Lawmakers in New Jersey are questioning the wisdom of Amtrak’s planned track “outages” during Penn Station repairs scheduled for this summer after preliminary details of the plan surfaced on Monday. And a 25-day shutdown, beginning August 4 and lasting until August 28, will also have “significant impacts to service” that will require a “schedule change”, according to the document. The final plan may be determined as early as next week, she said.
Amtrak says it will meet again with Long Island Rail Road and New Jersey Transit representatives to discuss a preliminary plan for service cutbacks at Penn Station in New York City this summer due to extensive fix work.
Other work will continue through next spring and will be performed primarily on weekends, according to the proposal.
Representatives from Amtrak and the LIRR didn’t immediately respond to requests for comment Tuesday.
Wick Moorman told a New Jersey legislative committee the goal is to have the work at the nation’s busiest rail station done by Labor Day. “But it also seems logical to ask why Amtrak wants to start shutting down tracks on July 7, rather than taking advantage of the four-day Fourth of July weekend to start the work”.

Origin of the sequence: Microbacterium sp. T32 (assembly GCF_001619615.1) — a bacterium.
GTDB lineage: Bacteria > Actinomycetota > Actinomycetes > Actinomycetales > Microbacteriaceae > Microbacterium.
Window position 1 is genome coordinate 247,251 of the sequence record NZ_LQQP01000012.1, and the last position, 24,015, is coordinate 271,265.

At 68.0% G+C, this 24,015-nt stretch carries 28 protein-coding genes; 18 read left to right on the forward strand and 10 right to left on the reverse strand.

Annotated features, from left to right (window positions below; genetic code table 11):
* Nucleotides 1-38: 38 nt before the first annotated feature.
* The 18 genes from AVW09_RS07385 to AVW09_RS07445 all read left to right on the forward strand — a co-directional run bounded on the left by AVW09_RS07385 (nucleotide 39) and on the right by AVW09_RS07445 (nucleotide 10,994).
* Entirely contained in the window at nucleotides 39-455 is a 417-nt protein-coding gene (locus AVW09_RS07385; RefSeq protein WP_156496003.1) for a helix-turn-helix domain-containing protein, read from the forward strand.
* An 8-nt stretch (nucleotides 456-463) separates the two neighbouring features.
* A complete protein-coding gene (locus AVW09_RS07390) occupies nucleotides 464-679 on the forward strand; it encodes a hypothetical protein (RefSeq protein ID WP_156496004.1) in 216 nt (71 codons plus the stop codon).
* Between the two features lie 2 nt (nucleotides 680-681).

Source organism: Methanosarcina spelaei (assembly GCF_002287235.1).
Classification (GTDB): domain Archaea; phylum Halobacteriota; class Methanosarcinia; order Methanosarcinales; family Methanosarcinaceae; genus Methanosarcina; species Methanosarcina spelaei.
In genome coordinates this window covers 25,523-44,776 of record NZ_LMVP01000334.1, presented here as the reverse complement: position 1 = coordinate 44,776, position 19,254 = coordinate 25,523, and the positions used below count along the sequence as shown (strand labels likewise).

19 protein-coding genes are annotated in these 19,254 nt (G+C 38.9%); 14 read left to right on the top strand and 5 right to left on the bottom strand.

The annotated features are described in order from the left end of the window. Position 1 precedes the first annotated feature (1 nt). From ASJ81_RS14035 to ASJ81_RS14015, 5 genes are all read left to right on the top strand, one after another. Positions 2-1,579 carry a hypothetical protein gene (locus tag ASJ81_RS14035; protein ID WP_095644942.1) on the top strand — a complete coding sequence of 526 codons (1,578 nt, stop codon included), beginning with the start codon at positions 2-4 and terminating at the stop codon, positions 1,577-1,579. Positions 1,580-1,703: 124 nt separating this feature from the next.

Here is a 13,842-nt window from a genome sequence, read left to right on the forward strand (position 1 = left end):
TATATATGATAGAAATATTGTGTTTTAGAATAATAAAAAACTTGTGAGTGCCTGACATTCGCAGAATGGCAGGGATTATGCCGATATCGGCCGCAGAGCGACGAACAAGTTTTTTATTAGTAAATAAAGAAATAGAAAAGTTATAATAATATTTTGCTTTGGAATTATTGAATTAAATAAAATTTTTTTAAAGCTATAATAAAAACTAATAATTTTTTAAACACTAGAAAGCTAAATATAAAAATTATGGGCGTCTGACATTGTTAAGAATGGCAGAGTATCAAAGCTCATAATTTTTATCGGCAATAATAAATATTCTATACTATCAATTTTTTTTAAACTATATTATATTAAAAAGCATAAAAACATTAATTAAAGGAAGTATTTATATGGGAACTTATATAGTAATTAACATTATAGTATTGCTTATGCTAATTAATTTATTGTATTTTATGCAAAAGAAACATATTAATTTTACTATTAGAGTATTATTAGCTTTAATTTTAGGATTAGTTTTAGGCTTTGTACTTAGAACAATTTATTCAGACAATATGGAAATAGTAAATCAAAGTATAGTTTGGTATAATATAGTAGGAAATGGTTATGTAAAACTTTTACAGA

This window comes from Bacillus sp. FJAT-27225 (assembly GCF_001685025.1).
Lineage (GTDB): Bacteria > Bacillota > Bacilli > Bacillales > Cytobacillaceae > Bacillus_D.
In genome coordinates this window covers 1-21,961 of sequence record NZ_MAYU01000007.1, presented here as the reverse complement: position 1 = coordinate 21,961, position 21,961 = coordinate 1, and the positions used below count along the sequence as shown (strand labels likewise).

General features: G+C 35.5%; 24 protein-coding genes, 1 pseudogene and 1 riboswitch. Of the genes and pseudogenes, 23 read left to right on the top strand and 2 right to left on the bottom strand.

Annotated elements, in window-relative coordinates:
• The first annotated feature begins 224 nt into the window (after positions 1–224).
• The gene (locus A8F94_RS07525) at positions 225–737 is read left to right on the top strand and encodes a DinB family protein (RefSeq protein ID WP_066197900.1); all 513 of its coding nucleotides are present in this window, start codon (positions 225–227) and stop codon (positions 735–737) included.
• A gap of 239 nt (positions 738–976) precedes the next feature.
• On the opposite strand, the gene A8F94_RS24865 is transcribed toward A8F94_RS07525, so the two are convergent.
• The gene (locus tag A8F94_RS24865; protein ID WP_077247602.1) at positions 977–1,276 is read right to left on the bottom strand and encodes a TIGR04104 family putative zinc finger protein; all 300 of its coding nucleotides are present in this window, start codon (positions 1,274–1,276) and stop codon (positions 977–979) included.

“But there will be a couple of longer outages to go on through the weekdays while that work is being done”.
Amtrak had previously believed that work on the nights and weekends would help them rectify the track situation, but a series of derailments and delays over the span of just one month has made them change course.
New York, with its crowded station and decaying, century-old rail tunnels underneath the Hudson River, is a chokepoint on Amtrak’s Northeast Corridor, which runs from Washington to Boston and is the operator’s only profitable section.
Amtrak, the nation’s intercity passenger railroad, has said more than 400,000 people pass through the station each weekday. But the recent problems prompted Amtrak to speed up that timetable.
“What we are told, the disruptions will be comparable to what we saw a few weeks ago”, said State Sen.
NJ Transit Executive Director Steve Santoro in a letter to riders Tuesday said the agency has received Amtrak’s preliminary plan, but “needs to fully scrutinize the information and negotiate with Amtrak in terms of our needs on behalf of our customers”.
Potential mitigation plans could include diverting Midtown Direct trains to Hoboken, or adding buses and ferries.
In their letter, Gordon and Weinberg urged Amtrak to include in their talks the Port Authority of NY and New Jersey, which operates commuter trains beneath the Hudson River and into the world’s busiest bus terminal, in Manhattan.
“The outcome of this, depending on the severity of the outages – this is a regional impact”, he acknowledged.
New Jersey’s next governor stands to inherit a still-stalled plan to build a new rail tunnel under the Hudson River, a transit system racked by recent maintenance and safety issues, and a driving public unhappy about gas tax increases.